Color, 1980, 106 mins.

Directed by Guy Hamilton

Starring Angela Lansbury, Elizabeth Taylor, Rock Hudson, Kim Novak, Geraldine Chaplin, Tony Curtis, Edward Fox, Charles Gray / Written by Jonathan Hales and Barry Sandler / Music by John Cameron / Cinematography by Alex Thomson

Format: DVD - Anchor Bay (MSRP $24.98)

Letterboxed (1.85:1) (16x9 enhanced) / Dolby Digital 2.0 Mono

Since all-star murder mysteries and disaster films were all the rage during the late '70s, it was inevitable that someone would turn to Agatha Christie's Miss Marple mysteries. After all, Murder on the Orient Express and Death on the Nile had been big hits for Christie's other major sleuth, Hercule Poirot, and Margaret Rutherford had previously pulled off a quartet of decidedly unfaithful but enjoyable Marple mysteries in the '50s. This time a disturbingly young Angela Lansbury was caked up in old lady makeup as the frail but brilliant amateur detective, but she definitely takes a back seat to the high voltage star power on display in the line up of suspects.

The tranquil village of St. Mary Mead is sent into a tizzy when American director Jason Rudd (Rock Hudson) and his wife, Marina (Elizabeth Taylor), arrive to shoot a film about Mary, Queen of Scots. A welcome dinner party turns into a catty bitchfest when Marina's new co-star and rival, Lola Brewster (Kim Novak), shows up unexpectedly with her husband, producer Marty Fenn (Tony Curtis). As the fur flies, murder strikes unexpectedly when poor starstruck Heather Babcock (Maureen Bennett) drops dead from a poisoned daiquiri during the soiree. Evidence soon mounts indicating that someone could have an axe to grind with Marina, and it's up to Miss Marple to put the pieces together and dig up some nasty secrets from the past to unmask the murderer.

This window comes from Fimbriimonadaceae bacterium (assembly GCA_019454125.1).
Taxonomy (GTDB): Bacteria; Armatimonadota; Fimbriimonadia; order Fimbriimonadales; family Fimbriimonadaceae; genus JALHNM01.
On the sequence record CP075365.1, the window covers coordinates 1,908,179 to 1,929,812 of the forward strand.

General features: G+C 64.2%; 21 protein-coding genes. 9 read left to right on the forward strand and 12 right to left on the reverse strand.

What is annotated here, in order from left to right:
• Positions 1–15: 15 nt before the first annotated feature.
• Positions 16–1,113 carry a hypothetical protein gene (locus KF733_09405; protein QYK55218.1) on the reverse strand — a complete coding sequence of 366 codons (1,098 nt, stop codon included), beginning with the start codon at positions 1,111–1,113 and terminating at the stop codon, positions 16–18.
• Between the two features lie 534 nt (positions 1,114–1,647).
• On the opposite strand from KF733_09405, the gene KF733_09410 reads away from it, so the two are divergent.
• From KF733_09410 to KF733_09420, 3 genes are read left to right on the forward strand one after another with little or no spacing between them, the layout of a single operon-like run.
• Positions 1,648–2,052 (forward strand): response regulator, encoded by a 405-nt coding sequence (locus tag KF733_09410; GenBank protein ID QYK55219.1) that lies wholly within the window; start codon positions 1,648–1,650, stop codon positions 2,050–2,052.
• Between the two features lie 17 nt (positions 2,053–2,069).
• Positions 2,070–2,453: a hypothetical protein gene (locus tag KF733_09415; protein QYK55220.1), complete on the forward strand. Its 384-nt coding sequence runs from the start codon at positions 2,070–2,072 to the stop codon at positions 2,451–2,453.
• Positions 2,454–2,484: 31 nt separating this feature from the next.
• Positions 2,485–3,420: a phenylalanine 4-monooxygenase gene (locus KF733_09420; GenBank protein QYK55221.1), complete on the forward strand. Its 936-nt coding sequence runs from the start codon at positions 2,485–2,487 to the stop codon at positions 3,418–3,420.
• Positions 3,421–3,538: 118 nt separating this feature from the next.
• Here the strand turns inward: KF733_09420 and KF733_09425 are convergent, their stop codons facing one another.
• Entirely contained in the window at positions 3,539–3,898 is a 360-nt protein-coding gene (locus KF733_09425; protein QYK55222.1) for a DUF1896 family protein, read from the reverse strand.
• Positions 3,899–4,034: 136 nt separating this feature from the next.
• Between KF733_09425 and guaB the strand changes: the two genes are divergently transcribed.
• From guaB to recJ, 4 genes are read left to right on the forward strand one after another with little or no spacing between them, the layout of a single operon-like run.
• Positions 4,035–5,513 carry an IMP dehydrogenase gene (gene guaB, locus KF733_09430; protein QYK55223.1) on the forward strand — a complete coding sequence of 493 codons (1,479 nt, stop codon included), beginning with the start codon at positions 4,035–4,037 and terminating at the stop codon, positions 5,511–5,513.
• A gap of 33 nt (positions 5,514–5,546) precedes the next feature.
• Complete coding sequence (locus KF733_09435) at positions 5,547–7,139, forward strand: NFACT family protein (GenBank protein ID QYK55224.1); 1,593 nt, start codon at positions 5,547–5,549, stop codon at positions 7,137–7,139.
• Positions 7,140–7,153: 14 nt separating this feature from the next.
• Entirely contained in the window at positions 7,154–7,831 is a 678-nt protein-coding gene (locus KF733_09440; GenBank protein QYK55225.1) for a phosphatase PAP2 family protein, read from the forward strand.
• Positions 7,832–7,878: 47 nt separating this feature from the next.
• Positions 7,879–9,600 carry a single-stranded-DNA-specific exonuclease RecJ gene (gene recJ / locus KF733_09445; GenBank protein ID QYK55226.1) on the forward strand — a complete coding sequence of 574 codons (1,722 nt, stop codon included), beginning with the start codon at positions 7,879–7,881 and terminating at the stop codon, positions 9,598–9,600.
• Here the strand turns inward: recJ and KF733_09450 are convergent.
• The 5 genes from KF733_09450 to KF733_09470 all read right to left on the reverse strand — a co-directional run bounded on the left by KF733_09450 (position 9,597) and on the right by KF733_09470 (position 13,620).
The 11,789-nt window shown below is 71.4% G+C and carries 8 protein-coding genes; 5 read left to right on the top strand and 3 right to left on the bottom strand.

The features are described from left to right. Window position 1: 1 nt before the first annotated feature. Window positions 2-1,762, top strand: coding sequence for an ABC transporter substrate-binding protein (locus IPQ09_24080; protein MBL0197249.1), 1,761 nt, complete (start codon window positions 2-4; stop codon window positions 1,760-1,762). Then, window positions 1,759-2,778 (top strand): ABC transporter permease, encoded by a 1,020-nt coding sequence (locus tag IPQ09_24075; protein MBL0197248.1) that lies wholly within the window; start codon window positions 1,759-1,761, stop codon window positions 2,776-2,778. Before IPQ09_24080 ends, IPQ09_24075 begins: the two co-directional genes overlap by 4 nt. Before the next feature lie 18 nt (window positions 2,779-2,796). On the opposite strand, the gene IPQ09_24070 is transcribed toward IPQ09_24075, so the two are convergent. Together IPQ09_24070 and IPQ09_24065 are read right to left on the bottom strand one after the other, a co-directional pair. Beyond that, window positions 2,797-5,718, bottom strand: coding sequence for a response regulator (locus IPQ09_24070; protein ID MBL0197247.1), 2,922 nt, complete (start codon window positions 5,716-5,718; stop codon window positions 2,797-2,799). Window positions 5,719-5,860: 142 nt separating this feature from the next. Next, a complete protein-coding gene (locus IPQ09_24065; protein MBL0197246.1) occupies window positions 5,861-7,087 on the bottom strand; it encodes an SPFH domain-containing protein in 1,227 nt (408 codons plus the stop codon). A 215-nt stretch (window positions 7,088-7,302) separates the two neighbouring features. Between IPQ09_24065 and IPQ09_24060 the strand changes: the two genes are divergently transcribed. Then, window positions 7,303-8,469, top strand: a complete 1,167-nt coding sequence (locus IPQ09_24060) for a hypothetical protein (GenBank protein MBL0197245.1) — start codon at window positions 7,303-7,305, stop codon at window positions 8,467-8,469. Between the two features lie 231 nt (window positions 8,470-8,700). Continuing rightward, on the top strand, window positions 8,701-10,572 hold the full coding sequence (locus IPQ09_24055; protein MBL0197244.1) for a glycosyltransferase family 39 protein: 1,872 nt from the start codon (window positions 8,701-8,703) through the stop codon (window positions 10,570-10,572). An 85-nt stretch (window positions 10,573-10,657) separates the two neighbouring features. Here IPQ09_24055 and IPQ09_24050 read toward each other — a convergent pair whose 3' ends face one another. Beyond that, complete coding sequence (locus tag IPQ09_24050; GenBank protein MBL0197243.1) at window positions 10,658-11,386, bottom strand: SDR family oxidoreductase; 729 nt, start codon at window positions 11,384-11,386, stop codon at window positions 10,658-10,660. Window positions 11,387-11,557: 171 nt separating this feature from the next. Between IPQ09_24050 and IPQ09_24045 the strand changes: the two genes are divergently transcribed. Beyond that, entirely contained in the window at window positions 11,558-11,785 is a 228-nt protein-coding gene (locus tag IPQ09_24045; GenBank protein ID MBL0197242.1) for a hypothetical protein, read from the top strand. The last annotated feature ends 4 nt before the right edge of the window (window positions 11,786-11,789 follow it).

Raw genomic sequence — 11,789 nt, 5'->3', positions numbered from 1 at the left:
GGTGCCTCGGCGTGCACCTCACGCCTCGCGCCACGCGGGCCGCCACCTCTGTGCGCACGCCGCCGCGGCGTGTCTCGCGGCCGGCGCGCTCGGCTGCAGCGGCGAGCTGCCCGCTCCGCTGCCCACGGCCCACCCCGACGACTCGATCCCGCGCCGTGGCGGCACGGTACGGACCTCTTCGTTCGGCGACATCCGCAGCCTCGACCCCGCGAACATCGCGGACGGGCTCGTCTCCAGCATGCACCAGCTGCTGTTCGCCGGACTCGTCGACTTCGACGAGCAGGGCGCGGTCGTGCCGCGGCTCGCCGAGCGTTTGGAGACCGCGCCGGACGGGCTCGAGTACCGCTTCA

Though wildly uneven, The Mirror Crack'd (which takes its title from Tennyson's "The Lady of Shallott") offers some nice treats for mystery fans, particularly the delicious opening sequence, an homage to old dark house whodunits called Murder by Moonlight (featuring an appearance by Story of O's Sir Stephen himself, Anthony Steel!). Naturally the film breaks just before the murderer is revealed, leaving audience member Miss Marple to fill in the blanks. From a mystery angle the plot is somewhat lacking, as it dispenses with much of Christie's more complex narrative and whittles down the number of suspects to virtually nothing. However, Taylor and Novak notch the camp value up through the roof, and you'll probably never see a cast like this assembled for such a "little" picture again. Director Guy Hamilton, better known for his work on several James Bond films, is obviously cruising on autopilot here but does a good job of keeping the pace going while the stars chomp hunks out of the scenery. The late, great Charles Gray also turns up as a butler, and the always reliable Edward Fox (The Cat and the Canary) puts in a good if underused turn as Miss Marple's nephew and fellow sleuth, Inspector Craddock. Keep your expectations low and enjoy.

Like most other EMI films, The Mirror Crack'd has passed through several hands over the years, beginning with a fuzzy full frame VHS transfer from Thorn/EMI. The same master was later used for a briefly available HBO/Image laserdisc, and the film since passed out of public hands for quite a while before returning to Republic via Canal Plus. Anchor Bay's version is by far the best looking of the bunch; while some of the photography has a deliberately misty veneer, the detail is much crisper than before. Colors also look just fine, and the 1.85:1 framing adds a bit to the sides while lopping off some excess headroom compared to the old transfer. The disc also contains a fun theatrical trailer, two TV spots ("You may not have liked her last film, but that's no reason to kill her!"), bios and filmographies for the major cast members, and a fold out booklet with an Agatha Christie primer.

B&W, 1945, 97 mins.

Directed by René Clair